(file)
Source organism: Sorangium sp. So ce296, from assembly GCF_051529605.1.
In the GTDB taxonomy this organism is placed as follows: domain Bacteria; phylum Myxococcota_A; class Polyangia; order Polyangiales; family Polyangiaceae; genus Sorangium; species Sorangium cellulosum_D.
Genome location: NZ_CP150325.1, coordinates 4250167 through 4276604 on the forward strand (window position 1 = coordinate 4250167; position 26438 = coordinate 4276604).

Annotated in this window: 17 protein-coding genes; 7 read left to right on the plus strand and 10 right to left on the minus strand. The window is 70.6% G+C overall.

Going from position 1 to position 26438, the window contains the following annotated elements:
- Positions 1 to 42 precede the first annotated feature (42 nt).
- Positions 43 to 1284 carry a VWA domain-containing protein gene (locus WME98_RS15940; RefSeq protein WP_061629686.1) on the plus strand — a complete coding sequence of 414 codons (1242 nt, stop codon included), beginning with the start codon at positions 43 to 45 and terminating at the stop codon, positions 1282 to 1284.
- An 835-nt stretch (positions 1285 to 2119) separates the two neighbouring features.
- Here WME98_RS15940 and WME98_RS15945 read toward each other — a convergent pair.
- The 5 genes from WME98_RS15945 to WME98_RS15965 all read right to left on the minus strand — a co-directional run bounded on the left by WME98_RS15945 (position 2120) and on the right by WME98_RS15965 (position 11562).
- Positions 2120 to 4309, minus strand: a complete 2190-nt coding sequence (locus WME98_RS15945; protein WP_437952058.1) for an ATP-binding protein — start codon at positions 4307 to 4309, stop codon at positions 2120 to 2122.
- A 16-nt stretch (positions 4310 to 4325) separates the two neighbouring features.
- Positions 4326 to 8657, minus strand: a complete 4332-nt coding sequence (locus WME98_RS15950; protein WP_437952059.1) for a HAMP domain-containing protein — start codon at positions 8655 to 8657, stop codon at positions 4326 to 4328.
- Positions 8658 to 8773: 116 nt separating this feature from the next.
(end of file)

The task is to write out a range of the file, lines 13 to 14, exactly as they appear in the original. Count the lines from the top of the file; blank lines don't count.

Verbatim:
- Positions 4326 to 8657, minus strand: a complete 4332-nt coding sequence (locus WME98_RS15950; protein WP_437952059.1) for a HAMP domain-containing protein — start codon at positions 8655 to 8657, stop codon at positions 4326 to 4328.
- Positions 8658 to 8773: 116 nt separating this feature from the next.